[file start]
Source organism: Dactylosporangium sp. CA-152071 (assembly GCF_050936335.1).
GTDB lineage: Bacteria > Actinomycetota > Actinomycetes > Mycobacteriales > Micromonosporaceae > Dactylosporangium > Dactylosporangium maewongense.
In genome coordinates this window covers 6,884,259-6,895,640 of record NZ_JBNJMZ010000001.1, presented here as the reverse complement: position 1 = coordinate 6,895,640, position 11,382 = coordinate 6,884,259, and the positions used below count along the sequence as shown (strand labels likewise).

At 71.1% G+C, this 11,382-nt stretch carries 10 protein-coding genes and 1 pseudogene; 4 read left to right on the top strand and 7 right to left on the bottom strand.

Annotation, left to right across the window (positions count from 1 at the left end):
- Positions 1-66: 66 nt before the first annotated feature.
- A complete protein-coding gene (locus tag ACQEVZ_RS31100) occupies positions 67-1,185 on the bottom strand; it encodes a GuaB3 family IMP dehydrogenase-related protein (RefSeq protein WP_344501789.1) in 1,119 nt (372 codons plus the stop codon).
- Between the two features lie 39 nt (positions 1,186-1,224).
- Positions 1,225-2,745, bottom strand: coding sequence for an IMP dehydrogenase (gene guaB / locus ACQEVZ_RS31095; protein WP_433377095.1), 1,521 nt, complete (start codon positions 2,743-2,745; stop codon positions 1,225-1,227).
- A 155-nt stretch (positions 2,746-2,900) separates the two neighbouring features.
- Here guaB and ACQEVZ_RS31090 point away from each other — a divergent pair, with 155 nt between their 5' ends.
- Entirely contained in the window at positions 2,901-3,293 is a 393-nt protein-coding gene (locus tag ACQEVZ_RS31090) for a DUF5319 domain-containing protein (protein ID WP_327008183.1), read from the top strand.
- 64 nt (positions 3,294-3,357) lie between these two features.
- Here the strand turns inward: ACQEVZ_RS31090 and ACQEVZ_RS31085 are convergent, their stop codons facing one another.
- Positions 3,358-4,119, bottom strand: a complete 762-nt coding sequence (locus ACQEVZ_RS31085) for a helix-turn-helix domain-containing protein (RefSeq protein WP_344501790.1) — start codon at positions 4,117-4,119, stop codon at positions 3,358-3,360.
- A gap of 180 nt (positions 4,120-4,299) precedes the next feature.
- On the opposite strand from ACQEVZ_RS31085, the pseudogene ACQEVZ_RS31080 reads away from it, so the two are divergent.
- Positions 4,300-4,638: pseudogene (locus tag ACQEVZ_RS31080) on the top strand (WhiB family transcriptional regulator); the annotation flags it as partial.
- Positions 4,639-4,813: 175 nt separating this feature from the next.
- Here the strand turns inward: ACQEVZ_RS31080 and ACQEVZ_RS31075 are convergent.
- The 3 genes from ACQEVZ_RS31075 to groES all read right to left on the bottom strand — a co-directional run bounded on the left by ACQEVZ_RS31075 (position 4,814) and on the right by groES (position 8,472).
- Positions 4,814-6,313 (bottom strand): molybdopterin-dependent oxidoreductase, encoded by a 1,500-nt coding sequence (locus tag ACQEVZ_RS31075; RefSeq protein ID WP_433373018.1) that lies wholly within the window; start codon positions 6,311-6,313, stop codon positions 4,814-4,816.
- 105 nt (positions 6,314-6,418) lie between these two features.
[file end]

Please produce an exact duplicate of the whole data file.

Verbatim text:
Source organism: Dactylosporangium sp. CA-152071 (assembly GCF_050936335.1).
GTDB lineage: Bacteria > Actinomycetota > Actinomycetes > Mycobacteriales > Micromonosporaceae > Dactylosporangium > Dactylosporangium maewongense.
In genome coordinates this window covers 6,884,259-6,895,640 of record NZ_JBNJMZ010000001.1, presented here as the reverse complement: position 1 = coordinate 6,895,640, position 11,382 = coordinate 6,884,259, and the positions used below count along the sequence as shown (strand labels likewise).

At 71.1% G+C, this 11,382-nt stretch carries 10 protein-coding genes and 1 pseudogene; 4 read left to right on the top strand and 7 right to left on the bottom strand.

Annotation, left to right across the window (positions count from 1 at the left end):
- Positions 1-66: 66 nt before the first annotated feature.
- A complete protein-coding gene (locus tag ACQEVZ_RS31100) occupies positions 67-1,185 on the bottom strand; it encodes a GuaB3 family IMP dehydrogenase-related protein (RefSeq protein WP_344501789.1) in 1,119 nt (372 codons plus the stop codon).
- Between the two features lie 39 nt (positions 1,186-1,224).
- Positions 1,225-2,745, bottom strand: coding sequence for an IMP dehydrogenase (gene guaB / locus ACQEVZ_RS31095; protein WP_433377095.1), 1,521 nt, complete (start codon positions 2,743-2,745; stop codon positions 1,225-1,227).
- A 155-nt stretch (positions 2,746-2,900) separates the two neighbouring features.
- Here guaB and ACQEVZ_RS31090 point away from each other — a divergent pair, with 155 nt between their 5' ends.
- Entirely contained in the window at positions 2,901-3,293 is a 393-nt protein-coding gene (locus tag ACQEVZ_RS31090) for a DUF5319 domain-containing protein (protein ID WP_327008183.1), read from the top strand.
- 64 nt (positions 3,294-3,357) lie between these two features.
- Here the strand turns inward: ACQEVZ_RS31090 and ACQEVZ_RS31085 are convergent, their stop codons facing one another.
- Positions 3,358-4,119, bottom strand: a complete 762-nt coding sequence (locus ACQEVZ_RS31085) for a helix-turn-helix domain-containing protein (RefSeq protein WP_344501790.1) — start codon at positions 4,117-4,119, stop codon at positions 3,358-3,360.
- A gap of 180 nt (positions 4,120-4,299) precedes the next feature.
- On the opposite strand from ACQEVZ_RS31085, the pseudogene ACQEVZ_RS31080 reads away from it, so the two are divergent.
- Positions 4,300-4,638: pseudogene (locus tag ACQEVZ_RS31080) on the top strand (WhiB family transcriptional regulator); the annotation flags it as partial.
- Positions 4,639-4,813: 175 nt separating this feature from the next.
- Here the strand turns inward: ACQEVZ_RS31080 and ACQEVZ_RS31075 are convergent.
- The 3 genes from ACQEVZ_RS31075 to groES all read right to left on the bottom strand — a co-directional run bounded on the left by ACQEVZ_RS31075 (position 4,814) and on the right by groES (position 8,472).
- Positions 4,814-6,313 (bottom strand): molybdopterin-dependent oxidoreductase, encoded by a 1,500-nt coding sequence (locus tag ACQEVZ_RS31075; RefSeq protein ID WP_433373018.1) that lies wholly within the window; start codon positions 6,311-6,313, stop codon positions 4,814-4,816.
- 105 nt (positions 6,314-6,418) lie between these two features.